Contactless spending passed £1.5bn for the first time in March – and it’s not just the younger generation who are using it.
The number of over 60s using ‘touch and go’ payments has risen by 116% in the past 12 months, new data has revealed.
Usage among other age groups is also increasing, but not quite as quickly because the number of users is already high.
According to Barclaycard’s latest Contactless Spending Index, usage among those aged 18 to 24 has gone up by 49%.
The number of 26 to 45-year-olds using contactless has increased by 65% and there has been a 97% increase among 46 to 60-year-olds.
Barclaycard’s research shows that contactless spending is increasing faster in Manchester than in any other UK city, with Glasgow, Cardiff, Edinburgh and Blackpool also seeing large increases.
It also shows a 431% surge in contactless transactions made in discount stores, a 261% increase in gift card and novelty stores and a 245% climb in service stations.
“Contactless provides a number of benefits – it’s quicker, easier and allows transactions up to £30 to be made securely without a PIN – so it’s not surprising that it’s fast becoming a favourite way among the over 60s.
“Whether we’re stocking up on a few essentials on the way home from work, filling the car with fuel, or ordering a round of drinks in a busy bar on a Friday night, every second counts for today’s busy shopper.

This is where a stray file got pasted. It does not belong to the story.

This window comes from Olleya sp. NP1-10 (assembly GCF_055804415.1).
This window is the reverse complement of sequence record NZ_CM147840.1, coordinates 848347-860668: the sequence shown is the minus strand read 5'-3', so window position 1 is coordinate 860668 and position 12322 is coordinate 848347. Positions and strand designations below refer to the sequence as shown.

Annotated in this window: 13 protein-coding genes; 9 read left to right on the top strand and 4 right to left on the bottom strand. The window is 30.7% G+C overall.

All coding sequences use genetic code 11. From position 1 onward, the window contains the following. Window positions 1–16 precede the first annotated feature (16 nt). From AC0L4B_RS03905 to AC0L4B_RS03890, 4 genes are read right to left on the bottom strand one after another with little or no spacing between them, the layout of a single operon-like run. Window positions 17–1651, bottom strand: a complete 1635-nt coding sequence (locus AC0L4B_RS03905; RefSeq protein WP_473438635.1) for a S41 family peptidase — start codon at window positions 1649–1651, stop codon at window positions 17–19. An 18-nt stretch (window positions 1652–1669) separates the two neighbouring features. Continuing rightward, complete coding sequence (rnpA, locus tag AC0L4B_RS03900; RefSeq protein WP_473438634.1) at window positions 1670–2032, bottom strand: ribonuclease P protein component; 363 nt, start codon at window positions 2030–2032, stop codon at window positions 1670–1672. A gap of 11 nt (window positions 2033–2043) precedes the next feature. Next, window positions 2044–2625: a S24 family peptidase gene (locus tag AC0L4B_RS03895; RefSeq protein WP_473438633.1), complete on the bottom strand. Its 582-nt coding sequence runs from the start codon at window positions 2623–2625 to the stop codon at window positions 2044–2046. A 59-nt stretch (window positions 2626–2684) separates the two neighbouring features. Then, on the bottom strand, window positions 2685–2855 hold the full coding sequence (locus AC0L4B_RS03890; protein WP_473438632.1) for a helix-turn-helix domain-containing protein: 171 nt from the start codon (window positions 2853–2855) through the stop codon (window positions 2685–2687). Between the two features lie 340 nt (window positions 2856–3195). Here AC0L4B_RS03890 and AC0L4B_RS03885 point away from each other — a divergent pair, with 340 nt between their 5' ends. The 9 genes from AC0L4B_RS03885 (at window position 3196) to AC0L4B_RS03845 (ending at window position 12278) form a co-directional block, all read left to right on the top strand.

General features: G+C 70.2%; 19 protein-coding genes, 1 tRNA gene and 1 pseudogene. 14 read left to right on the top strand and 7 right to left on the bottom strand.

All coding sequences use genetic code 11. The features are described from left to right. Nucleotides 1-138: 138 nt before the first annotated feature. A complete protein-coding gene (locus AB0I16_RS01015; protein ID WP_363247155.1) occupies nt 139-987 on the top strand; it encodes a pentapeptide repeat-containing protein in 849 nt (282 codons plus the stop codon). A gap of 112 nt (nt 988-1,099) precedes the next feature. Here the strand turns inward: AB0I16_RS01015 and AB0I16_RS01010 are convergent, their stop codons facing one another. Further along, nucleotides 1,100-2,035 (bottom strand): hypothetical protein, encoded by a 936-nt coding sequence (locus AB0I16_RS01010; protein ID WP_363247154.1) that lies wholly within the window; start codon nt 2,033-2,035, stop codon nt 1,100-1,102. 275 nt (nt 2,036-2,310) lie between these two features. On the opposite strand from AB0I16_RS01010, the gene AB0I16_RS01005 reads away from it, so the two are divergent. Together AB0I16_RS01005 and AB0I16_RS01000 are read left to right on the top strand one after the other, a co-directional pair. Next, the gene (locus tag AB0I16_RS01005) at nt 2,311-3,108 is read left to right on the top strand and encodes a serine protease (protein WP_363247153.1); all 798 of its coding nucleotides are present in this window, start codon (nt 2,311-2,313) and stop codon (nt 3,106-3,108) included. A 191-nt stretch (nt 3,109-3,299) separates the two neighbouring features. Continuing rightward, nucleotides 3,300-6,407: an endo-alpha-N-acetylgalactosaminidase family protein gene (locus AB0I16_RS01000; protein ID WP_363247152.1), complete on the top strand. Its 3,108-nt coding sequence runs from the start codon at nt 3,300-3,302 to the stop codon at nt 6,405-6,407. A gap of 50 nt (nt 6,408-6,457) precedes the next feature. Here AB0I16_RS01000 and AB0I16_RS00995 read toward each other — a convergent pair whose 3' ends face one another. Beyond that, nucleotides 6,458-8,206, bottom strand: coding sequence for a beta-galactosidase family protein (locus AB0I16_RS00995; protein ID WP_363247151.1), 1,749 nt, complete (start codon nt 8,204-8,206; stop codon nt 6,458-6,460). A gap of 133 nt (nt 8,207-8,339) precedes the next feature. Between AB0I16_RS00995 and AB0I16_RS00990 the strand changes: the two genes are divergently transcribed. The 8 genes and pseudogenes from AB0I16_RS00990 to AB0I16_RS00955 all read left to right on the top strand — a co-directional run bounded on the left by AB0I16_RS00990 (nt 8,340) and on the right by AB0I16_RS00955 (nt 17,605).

“We expect this upward trend in contactless spending to continue to go from strength to strength throughout the rest of 2016.”
Barclaycard’s findings come as figures from the UK Cards Association show that monthly contactless spending reached £1.5bn for the first time in March.
The milestone arrived just four months after contactless spending hit £1bn for the first time in November.
There were a total of 179.6m contactless purchases in March and one in six card purchases made on the high street are now contactless.
There are a total of 86.5m contactless cards in circulation in the UK.
Richard Koch, head of policy at the UK Cards Association, said: “It took almost eight years for monthly contactless spending to reach half a billion pounds – now it’s grown by the same amount in just four months.
“This dramatic rise shows that paying with contactless is now second nature for millions of consumers who see it as an alternative to cash.
“Contactless cards are already being used to pay for travel and to donate to charity and as the technology evolves, we will see even more environments where contactless will enable fast, easy and secure payments.”